Others, like Nompumelelo Kubheka, 26, had a different experience. She chose to relocate from her rural environment in Mpumalanga to Cape Town where she could feel more supported – here she joined the FNB Youth Start-up Accelerator (FNBYSA) programme, a partnership with FNB and Fetola, which gave her the groundwork, the support of peers and the self-belief to build her business Unprecedented Green. Nompumelelo is part of a trend as more young South Africans are exploring professional entrepreneurship support as a route to personal empowerment and financial success, and interest in the youth accelerator has more than doubled from 4000 in 2022 to over 10,700 applicants in 2023.

Other participants on the FNBYSA programme speak enthusiastically of the benefits, such as being taken out of their comfort zone, access to a qualified peer network, plus the confidence that comes from a team that believes in them and provides them with the tools and mindset. “Your whole reality changes… embodying every value a businessman needs to remain afloat – to transform an individual into a businessman.” says Njabulo Cossa, an FNBYSA participant.

Research indicates that South Africa has a higher failure rate of SMMEs than elsewhere in the world (70-80% of our small businesses fail within 5 years) which means that whilst entrepreneurship is seen by many as a key lever to tackling poverty and unemployment, hope, willingness and ambition is not enough. Young people aspiring to launch into entrepreneurship need to be aware that this is not an easy path and have a strategy to overcome the high startup failure rate.

Data tracked by Fetola, a business development agency that has worked with over a thousand emerging entrepreneurs, shows that the optimum time for entrepreneurship is not straight out of school, but rather once crucial life experience has been gained. Between 30-35 years of age seems to be the mark where life experience and the courage to try something new align.

One such courageous entrepreneur has linked a clear market need with social impact ambition by capitalising on South Africa’s 70,000 shortage of ICT professionals. Thulisile Dlamini, 30, the founder of Ikusasa Technology Solutions sought out the critical support she needs from the FNB Social Entrepreneurship Impact Lab (SEILTM) in order to boost her business success.  Ikusasa’s focus is upskilling disadvantaged youth in remote areas of Limpopo and the North-West where fewer opportunities exist. Thulisile relates her own personal experiences to their challenges, “I studied in township schools, and had limited access to quality education and career guidance, the challenges I faced inspired me to make it easier for people to access quality education”.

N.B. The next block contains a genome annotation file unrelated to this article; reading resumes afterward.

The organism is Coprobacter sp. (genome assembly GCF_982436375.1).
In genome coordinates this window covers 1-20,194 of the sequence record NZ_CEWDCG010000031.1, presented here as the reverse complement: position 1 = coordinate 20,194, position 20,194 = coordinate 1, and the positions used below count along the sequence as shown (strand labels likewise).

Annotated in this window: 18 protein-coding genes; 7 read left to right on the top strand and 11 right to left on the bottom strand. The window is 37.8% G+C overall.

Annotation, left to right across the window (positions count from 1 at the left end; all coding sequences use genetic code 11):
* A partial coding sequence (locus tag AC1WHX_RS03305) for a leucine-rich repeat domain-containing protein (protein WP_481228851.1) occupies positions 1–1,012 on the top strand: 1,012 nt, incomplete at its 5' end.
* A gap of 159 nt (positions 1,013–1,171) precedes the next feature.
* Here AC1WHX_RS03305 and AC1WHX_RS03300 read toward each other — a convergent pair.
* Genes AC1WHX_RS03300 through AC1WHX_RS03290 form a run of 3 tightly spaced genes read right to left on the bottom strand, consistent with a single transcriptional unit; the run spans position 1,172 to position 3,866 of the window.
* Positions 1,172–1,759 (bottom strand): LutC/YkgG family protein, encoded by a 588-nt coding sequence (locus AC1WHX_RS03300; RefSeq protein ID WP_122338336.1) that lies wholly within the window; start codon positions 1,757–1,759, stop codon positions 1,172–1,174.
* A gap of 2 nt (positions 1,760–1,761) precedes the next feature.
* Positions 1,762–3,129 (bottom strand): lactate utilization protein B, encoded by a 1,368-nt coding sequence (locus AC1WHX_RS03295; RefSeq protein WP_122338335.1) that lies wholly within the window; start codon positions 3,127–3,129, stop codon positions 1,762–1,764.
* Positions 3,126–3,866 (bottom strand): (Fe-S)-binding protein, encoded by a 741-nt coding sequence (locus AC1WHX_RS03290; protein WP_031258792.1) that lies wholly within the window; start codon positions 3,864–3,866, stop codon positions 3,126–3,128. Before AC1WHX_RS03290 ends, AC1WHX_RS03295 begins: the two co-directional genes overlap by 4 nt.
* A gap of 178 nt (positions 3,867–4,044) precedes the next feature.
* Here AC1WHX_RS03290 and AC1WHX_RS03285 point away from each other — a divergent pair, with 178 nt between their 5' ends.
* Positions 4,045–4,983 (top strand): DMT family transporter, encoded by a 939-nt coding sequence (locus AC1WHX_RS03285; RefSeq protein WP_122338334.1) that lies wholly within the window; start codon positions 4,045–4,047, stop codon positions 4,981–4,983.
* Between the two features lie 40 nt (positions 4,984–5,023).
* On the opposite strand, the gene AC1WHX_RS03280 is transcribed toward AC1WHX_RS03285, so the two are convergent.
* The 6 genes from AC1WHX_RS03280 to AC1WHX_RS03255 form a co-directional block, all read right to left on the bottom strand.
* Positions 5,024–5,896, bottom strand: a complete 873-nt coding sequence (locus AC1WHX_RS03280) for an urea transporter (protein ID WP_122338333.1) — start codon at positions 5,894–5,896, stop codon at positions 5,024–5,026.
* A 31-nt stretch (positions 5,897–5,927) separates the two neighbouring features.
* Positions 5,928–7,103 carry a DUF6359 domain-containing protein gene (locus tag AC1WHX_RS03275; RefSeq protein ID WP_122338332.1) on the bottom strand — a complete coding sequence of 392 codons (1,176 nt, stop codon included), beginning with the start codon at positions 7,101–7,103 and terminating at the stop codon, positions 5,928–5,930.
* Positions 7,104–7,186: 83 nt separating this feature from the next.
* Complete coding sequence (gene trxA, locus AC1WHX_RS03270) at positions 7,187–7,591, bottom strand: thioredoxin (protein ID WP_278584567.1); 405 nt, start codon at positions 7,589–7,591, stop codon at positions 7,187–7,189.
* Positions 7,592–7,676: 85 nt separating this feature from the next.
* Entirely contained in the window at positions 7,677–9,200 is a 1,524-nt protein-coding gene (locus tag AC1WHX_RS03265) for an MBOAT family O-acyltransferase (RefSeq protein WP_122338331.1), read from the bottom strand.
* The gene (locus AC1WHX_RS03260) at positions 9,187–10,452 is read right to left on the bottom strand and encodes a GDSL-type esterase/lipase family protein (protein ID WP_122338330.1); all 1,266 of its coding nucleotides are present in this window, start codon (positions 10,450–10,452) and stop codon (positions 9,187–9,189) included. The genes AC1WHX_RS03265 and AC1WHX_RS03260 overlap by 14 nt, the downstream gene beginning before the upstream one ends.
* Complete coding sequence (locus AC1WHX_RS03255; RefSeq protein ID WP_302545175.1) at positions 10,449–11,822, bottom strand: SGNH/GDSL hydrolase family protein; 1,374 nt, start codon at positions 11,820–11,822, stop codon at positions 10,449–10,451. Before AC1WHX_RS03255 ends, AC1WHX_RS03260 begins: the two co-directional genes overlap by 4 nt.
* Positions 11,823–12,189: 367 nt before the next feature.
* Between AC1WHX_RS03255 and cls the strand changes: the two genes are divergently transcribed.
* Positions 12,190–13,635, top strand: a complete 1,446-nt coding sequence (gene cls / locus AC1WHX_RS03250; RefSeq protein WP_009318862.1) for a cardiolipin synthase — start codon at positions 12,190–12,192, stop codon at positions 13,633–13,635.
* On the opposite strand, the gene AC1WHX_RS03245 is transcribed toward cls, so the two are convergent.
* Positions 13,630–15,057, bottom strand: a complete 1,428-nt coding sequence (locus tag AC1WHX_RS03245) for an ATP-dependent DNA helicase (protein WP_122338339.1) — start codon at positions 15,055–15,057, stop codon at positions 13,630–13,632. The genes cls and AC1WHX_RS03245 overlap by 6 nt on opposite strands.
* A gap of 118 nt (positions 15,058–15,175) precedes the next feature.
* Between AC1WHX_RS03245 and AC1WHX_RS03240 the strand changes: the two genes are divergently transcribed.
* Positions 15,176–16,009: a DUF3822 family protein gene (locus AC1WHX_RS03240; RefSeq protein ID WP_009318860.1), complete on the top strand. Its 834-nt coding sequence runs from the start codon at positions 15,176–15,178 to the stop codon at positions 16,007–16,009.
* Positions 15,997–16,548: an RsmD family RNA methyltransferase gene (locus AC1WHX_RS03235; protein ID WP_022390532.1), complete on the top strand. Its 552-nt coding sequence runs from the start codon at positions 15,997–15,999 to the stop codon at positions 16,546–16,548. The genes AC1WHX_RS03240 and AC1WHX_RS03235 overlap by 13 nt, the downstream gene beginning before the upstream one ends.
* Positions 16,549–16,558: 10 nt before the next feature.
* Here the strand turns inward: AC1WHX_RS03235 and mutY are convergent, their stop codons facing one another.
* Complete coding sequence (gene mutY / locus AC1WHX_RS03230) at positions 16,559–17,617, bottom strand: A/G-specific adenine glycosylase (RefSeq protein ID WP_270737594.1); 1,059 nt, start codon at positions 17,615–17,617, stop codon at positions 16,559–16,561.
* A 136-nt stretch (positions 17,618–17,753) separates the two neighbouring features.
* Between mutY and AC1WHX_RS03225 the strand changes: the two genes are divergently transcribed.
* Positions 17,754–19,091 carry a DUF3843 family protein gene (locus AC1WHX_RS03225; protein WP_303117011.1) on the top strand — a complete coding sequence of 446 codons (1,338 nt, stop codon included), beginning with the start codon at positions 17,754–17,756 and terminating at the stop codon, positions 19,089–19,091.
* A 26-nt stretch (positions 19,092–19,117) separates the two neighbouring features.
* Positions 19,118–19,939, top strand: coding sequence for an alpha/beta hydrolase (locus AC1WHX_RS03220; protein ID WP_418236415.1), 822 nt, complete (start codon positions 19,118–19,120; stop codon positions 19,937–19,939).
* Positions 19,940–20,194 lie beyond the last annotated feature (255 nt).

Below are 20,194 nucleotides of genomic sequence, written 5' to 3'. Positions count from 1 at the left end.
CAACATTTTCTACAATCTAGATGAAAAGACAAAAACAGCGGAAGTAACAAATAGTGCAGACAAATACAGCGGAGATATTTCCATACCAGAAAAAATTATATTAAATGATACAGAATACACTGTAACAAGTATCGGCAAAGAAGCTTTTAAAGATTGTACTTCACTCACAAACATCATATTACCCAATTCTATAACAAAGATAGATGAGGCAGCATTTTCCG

The professional acceleration support of SEILTM has helped to grow the social enterprise from 75 learners in 2016 to 1700 in 2023, whilst her graduates are now more employable, lifting families and communities out of poverty.

The longer-term impact of quality business growth support means that high-potential young South Africans such as this can strengthen their business model, improve their leadership skills and enhance their investment readiness. This enables them to access growth finance and rapidly scale to become a significant, commercially viable force for good! The measure of a good business accelerator is their success after graduation – results that turn the failure statistics on their head and generate businesses that succeed, not fail.

If we reflect on what we know, it is this: South Africa has thousands of young people with the potential to start and grow successful enterprises and we need to do better in identifying those with the courage and resilience to bring these ideas to fruition. Then we need to do better in providing the right non-financial and financial support to help them succeed. So that they can experience the thrill, the empowerment and sense of dignity that successful entrepreneurship delivers.

About the Author:

Catherine Wijnberg is the CEO of Fetola, a leading provider of scalable, world-class entrepreneurial support programmes for African entrepreneurs. Helping people build businesses that last through scalable solutions that deliver social, environmental and economic impact. Fetola means “change” in Sesotho – and they aim to empower people by supporting the growth and development of sustainable, empowered and thriving small and medium enterprises (SMEs) at scale.

Thank you for reading this article. Catherine regularly write about small business development, sustainability and circularity, and has a passion for effecting scalable impact at the ecosystem level. To receive updates, please sign up here.